From Cadbury to Google - Environment, Productivity and Profits

The Google-plex, that main compound in the Silicon Valley where the concentrated majority of Googlers work, tends to be spoken of with reverence.

Not only is it a place of great and mysterious algorithmic development leading to previously unknown riches, it's a seriously cool place to work.

And so should yours be - whether you call it a campus, your corporation, your small business, your home office or your garage.

Because there's a direct and quantifiable correlation between the environment you create and work in with the level and type of productivity you achieve.  And that leads to profits, innovation and new worlds.

The Cadbury brothers knew that.  According to Deborah Cadbury's fascinating book, Chocolate Wars: The 150-Year Rivalry Between the World's Greatest Chocolate Makers, beginning in the 1880s, the Cadbury's knew that if they provided the best possible environment for their people, their people could and would do more.

Starting with education (free) they eventually built a community surrounding their plant outside Birmingham, England.  Low cost homes with gardens.  Recreation areas.  A beautifully landscaped built environment that complemented its surroundings.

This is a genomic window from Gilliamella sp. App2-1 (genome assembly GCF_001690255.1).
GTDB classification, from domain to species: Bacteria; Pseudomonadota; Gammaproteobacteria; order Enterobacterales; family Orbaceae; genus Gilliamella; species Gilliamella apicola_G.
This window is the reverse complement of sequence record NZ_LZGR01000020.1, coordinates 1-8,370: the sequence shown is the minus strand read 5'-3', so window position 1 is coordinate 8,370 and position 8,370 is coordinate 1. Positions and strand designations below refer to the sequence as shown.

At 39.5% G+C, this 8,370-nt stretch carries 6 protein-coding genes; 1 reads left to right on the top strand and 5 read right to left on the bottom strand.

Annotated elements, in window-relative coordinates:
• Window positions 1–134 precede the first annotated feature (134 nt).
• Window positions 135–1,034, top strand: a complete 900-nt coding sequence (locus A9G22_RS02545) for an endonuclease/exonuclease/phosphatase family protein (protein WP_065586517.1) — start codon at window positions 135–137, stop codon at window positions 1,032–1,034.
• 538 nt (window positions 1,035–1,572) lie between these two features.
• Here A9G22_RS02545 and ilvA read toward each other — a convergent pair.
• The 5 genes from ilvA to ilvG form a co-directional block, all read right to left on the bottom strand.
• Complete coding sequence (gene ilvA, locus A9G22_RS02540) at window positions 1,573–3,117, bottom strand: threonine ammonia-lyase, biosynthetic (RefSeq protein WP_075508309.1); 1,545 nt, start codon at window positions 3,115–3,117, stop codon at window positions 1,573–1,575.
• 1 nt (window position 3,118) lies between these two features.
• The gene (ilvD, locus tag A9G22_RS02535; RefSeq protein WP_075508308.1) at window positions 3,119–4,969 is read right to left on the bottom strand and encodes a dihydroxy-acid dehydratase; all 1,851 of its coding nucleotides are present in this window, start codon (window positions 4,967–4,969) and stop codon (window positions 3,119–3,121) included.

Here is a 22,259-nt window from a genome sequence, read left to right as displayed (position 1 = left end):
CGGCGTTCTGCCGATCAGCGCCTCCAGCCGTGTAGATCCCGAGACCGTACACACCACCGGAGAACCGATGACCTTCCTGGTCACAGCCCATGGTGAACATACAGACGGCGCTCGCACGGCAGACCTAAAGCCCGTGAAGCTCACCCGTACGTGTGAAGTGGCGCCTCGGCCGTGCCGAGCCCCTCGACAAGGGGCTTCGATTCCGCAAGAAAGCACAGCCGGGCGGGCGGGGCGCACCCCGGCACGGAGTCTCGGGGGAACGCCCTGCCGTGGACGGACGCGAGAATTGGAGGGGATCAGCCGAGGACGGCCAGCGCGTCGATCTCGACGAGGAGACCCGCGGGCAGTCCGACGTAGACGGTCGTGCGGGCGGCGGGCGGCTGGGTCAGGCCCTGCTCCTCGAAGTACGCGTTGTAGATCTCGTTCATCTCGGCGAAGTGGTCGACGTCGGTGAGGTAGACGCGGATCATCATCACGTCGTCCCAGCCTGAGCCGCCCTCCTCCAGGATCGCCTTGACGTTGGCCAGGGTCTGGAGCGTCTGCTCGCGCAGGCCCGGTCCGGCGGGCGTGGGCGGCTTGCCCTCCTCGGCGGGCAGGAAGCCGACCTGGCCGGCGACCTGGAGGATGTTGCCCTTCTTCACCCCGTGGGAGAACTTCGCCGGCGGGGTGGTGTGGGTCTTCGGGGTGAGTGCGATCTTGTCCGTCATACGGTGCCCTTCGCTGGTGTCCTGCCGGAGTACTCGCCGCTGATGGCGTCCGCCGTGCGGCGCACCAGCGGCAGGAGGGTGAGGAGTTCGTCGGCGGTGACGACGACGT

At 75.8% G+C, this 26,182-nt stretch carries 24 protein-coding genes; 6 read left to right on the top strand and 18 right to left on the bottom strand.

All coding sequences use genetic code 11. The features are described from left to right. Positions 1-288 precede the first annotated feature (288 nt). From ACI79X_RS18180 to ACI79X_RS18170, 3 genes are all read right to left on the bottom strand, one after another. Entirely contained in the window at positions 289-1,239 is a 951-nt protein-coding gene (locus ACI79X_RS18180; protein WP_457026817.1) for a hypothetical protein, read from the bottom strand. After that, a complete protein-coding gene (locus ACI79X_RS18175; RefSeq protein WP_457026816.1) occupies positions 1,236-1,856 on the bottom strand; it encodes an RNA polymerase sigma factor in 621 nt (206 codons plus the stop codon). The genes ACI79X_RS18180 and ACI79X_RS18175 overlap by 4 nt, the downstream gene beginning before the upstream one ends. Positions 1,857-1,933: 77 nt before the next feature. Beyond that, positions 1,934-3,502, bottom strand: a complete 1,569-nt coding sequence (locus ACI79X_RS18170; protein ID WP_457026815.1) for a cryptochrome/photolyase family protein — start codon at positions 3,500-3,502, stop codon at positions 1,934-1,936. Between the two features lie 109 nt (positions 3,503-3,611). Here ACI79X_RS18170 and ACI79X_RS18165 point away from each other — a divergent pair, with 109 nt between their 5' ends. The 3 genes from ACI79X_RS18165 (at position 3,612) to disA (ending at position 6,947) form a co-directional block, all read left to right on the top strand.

That's where Milton Hershey got his idea from - and he built Hershey, Pennsylvania with the same outcomes in mind.

And both companies grew and continued to grow.

So when you think the Google-plex, don't think, "I wish I had that here."  Instead, because all it really presents is the newest iteration of a centuries-old, doable and replicable idea, decide, "How do I create that here?"

Your very quantifiable return on investment - now and in the future - will show the value of that decision.